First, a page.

Western Australia forced to review Taiwan hire ban

WA Arts Minister David Templeman. Picture: AAP
WA Arts Minister David Templeman. Picture: AAP

Taiwan has urged the government of Western Australian to abandon the policy that effectively bars performers with links to the country from venues across the state.

WA Minister for Culture and the Arts David Templeman late on Friday announced that the Perth Theatre Trust’s contentious venue-hire policy – which blocked the hire of state-owned theatres to groups with views at odds with those of the government, or which had ties to China’s disputed territories – would be subjected to a ­review.

The Perth Theatre Trust signed off in March on a policy to refuse venue hire to organisations “identifying with countries whose political status is unclear or in dispute” – a reference that foreign policy experts have said was aimed squarely at Taiwan.

In 2020, the Perth Theatre Trust made a formal apology to the Chinese consulate after an acrobat from the Taiwanese Acrobatic Troupe raised a Taiwan flag during a performance at one of the trust’s venues.

Oliver Weng, the executive director of the Taipei Economic and Cultural Office in Australia, said in a statement to The Australian that Taiwan was WA’s eight-biggest export market and said stronger ties between the two governments should be fostered.

“Taiwan has a multicultural society, vibrant democracy, dynamic economy and friendly people. Taiwanese performing arts groups have regularly visited Perth and other state capitals to promote cultural exchanges and build people-to-people links,” Mr Weng said.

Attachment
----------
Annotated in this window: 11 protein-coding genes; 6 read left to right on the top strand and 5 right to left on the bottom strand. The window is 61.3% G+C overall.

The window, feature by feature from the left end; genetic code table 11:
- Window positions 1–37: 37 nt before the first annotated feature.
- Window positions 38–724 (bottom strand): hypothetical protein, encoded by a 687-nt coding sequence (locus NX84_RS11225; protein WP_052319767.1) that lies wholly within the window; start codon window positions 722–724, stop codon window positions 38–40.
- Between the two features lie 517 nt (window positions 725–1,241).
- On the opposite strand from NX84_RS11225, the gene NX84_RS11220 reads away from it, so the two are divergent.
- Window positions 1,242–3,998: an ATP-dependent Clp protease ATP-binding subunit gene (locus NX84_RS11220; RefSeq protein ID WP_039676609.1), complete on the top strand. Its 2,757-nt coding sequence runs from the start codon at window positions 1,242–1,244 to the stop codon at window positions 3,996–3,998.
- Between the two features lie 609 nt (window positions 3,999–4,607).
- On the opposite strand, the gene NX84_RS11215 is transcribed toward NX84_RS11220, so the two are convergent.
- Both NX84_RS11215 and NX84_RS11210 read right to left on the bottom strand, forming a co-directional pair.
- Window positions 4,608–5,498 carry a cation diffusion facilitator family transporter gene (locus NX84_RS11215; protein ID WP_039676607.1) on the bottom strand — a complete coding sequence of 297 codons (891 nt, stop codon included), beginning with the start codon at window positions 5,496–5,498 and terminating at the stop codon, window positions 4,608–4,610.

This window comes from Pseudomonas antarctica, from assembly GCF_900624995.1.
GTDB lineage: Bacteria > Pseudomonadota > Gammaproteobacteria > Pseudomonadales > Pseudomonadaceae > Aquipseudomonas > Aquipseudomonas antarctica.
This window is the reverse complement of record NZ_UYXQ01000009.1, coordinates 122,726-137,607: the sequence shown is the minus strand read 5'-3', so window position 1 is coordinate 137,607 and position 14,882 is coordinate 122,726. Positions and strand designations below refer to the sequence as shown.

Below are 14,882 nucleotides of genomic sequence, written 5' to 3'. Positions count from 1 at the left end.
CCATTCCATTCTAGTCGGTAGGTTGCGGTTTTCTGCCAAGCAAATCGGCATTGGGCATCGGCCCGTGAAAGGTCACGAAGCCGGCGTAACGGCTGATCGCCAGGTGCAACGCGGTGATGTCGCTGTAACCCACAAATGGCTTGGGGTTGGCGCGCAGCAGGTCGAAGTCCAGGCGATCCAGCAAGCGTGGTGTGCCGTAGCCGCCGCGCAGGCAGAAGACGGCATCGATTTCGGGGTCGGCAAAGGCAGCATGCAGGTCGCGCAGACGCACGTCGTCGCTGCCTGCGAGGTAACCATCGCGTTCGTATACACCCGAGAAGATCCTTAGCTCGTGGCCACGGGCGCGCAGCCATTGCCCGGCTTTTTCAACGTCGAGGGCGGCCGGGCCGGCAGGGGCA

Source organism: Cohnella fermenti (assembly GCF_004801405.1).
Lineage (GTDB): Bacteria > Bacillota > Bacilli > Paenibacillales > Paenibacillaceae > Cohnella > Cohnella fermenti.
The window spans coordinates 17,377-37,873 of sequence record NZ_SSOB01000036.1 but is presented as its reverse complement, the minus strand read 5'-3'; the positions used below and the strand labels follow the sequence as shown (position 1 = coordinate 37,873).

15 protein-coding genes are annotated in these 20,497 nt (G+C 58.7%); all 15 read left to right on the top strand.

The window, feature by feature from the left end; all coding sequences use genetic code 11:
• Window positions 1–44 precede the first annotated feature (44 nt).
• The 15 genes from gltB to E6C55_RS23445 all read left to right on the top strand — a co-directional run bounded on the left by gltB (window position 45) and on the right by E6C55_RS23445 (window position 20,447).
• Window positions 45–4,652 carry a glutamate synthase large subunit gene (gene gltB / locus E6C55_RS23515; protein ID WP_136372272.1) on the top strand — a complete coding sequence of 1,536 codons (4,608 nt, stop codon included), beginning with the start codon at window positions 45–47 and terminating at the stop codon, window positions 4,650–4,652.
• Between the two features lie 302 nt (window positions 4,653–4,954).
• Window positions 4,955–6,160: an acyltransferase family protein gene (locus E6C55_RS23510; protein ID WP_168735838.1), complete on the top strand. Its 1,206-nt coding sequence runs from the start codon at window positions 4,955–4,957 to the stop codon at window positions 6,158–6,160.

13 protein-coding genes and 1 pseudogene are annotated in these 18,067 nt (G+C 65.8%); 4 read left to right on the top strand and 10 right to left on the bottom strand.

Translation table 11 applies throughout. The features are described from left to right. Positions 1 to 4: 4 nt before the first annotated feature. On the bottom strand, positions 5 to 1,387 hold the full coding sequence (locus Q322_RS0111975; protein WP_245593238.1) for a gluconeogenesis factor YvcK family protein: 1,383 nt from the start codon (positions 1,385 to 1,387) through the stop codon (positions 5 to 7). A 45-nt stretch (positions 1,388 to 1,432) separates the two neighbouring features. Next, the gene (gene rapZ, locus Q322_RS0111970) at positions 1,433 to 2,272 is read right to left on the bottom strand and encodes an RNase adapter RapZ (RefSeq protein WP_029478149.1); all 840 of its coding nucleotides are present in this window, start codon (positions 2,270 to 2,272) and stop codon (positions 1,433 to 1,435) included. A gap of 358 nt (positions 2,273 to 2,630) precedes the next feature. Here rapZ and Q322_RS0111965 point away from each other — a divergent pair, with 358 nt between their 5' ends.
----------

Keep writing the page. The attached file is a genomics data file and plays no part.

“We believe such cultural and economic co-operation is in our mutual interest and should be valued and encouraged without let or hindrance.”

WA Premier Mark McGowan has been an ardent advocate for repairing the relationship between Australia and China, describing comments from senior federal politicians and officials about potential conflict with the superpower as “off the planet” and “insane”.

China is by far WA’s biggest export market, consuming the bulk of the iron ore production that delivers billions of dollars of royalties into the state’s treasury each year.

Mr Weng said Taiwan was one of the biggest markets for WA’s iron ore, base metal and copper ore exports. Taiwanese companies are also involved in Fortescue’s Iron Bridge project and the Prelude and Ichthys LNG projects.

“Through our joint efforts, Taiwan came eighth-largest export market and tenth-largest trading partner to Western Australia in 2020,” he said.

The planned overhaul of the policy followed revelations that the theatre trust had blocked the Australian Christian Lobby from hiring the Albany Entertainment Centre and the Perth Concert Hall for an event featuring ACL managing director Martyn Iles.

The ACL had warned that the ban appeared to be in breach of the Equal Opportunity Act, and the trust on Friday rescinded the ban and announced the fresh review after seeking legal advice from the State Solicitor’s Office.

Mr Iles told The Australian that the venue-hire policy’s implications for groups with ties to Taiwan and other disputed territories was “crazy” but consistent with what he said were the “authoritarian instincts” of WA’s Labor government.

“It’s not very surprising to me that they even promote the interests of an authoritarian regime over the interests of nations that are striving for freedom,” Mr Iles said.

Mr Templeman said when announcing the about-face on the ACL that the updated policy would reflect “the values and guiding principles” of the Perth Theatre Trust.

Asked if the reassessment would extend to the ban on groups with links to disputed territories, a spokeswoman for the minister said only that the policy would be “comprehensively” reviewed.

Kevin Carrico, a senior lecturer in Chinese studies at Monash University, said the existing policy’s clause about countries whose status was unclear or in dispute was consistent with Chinese efforts to stifle Taiwan’s international presence.

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